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Teacher's new "PET"
David Squires is professor of educational computing at the School of Education of King's College, London. In a recent talk at the World DIDAC in Zurich, David put forward the provocative idea of the "peripatetic electronic teacher" or "PET". A PET is a higher education teacher who uses new technology to act as a freelance agent. A PET, according to David, "would exist as multiple telepresences (pedagogical, professional, managerial and commercial) in global networked environments which support advanced multimedia features".
or the advent of Peripatetic Electronic Teachers
David, you have postulated that new technology will enable teachers in higher education to act as freelance agents in the learning process.
The radical claim is that Information and Communication Technologies (ICTs) will break exclusive links between teachers and a single institution. Just as future learners may be seen as clients contracting to receive educational provision from a range of providers, teachers may be seen as independent workers offering their services to learners on demand. These teachers will not be confined to the classroom; rather they will be electronic workers providing a virtual presence in public spaces, the workplace and the home. A new type of peripatetic electronic teacher (PET) will emerge. Aristotle, the first peripatetic teacher, used to walk around the Lyceum as he taught; PETs will surf around the Net as they teach.
Why do you suggest that teachers be freed from institutions?
This is the way life is going. Twenty years ago life was defined by physical access to institutions - banks, health centres/hospitals, places of employment, cinemas/places of entertainment. Banks are 'disappearing' (at least as we know them, with the advent of online banking, teller machines etc.). There are radical changes in health care - Web based-health information systems etc. Teleworking is now established, and entertainment is moving to the home (videos, satellite TV and so on). Why not education? - particularly higher education where the custodial function of the institution does not exist.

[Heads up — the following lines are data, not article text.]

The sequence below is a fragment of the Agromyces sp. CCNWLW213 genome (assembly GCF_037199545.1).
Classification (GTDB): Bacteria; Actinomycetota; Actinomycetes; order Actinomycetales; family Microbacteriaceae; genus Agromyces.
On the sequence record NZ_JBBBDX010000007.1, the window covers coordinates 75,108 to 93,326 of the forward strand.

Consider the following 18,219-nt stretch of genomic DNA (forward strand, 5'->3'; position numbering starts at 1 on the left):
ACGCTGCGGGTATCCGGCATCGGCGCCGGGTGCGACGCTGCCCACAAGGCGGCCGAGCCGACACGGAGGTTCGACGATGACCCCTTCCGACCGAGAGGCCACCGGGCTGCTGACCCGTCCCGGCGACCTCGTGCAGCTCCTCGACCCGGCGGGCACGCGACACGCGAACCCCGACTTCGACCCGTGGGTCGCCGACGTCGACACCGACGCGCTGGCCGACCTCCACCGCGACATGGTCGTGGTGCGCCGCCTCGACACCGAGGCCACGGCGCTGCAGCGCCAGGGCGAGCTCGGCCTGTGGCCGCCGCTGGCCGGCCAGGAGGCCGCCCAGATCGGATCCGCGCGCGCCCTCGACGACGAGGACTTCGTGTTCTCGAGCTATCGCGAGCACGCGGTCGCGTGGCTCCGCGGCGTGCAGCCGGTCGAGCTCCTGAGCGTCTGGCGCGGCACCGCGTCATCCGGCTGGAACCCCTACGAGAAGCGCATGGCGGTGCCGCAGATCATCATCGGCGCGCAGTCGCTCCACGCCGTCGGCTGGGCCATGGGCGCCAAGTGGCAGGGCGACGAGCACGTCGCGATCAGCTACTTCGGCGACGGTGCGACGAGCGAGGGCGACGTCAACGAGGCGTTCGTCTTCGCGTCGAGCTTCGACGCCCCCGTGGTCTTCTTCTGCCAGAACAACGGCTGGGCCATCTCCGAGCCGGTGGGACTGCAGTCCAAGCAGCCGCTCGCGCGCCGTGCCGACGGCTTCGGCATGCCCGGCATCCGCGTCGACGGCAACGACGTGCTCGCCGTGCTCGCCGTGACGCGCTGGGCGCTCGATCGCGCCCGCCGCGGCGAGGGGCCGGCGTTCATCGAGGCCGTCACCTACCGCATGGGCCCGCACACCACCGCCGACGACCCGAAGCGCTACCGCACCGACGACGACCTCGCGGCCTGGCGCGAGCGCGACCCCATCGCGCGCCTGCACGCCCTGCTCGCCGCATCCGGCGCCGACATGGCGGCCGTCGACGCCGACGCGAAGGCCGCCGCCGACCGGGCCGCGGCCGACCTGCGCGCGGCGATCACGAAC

Higher education is becoming much more market driven with a heavier emphasis on client led delivery. Learners now want bespoke learning experiences that match their needs and interests. This corresponds with the notion of the Internet as a market driven social space. Within this space there will be a role for entrepreneurs - freelance teachers who use the features of new technologies to create and deliver learning experiences. This may be attractive to employers - there is an ever-increasing percentage of contract teachers employed in universities.
Amongst the functions of existing higher education institutions, there is a certain label of credibility given to those working for them. In a system in which many teachers are independent agents, how do propose to guarantee the quality of teaching?
You are quite right, at the moment most teachers are legitimised by their host institution; remove the teachers from the institution and you remove their formal status. Perhaps third part agencies could be established to licence PETs. These could include a range of organisations, including infrastructure providers such as Telecom companies. Perhaps licensed PETS could be allowed to add credit/comments to the digital learning portfolios that we will all carry around with us in the future? Another, more radical approach would be to adopt a market perspective - good PETs would thrive, poor PETs would not be employed and cease to operate.
Don't you think that by applying market logic to selling teaching in this way, the quality of the learning experience will not necessarily prevail but rather superficial appearances with marketing practices, advertising and show?
Yes I think this is a problem. However, my point in advocating a market-driven approach is not to automatically assume that it is the way to go. Rather I am saying that I think that the market-driven perspective will become increasingly important and that we must take note of it, rather than 'hide our heads in the sand'. By adopting an extreme view, opportunities and problems can be identified and then we can plan for a balanced approach.
It is essential that the Education Establishment engages in the Information Society issue now so that it can have an influential - hopefully the most influential - voice in the developments of technology-mediated learning and teaching. If not other agents - the mega-publishers, telecom infrastructure providers etc. - will take sole/primary charge of education. While I can see an essential role for these players, it is imperative that educational decisions are primarily informed by educators. This is how quality will be ensured.
You see future teachers in the form of telepresences. What exactly do you mean by a "telepresence"?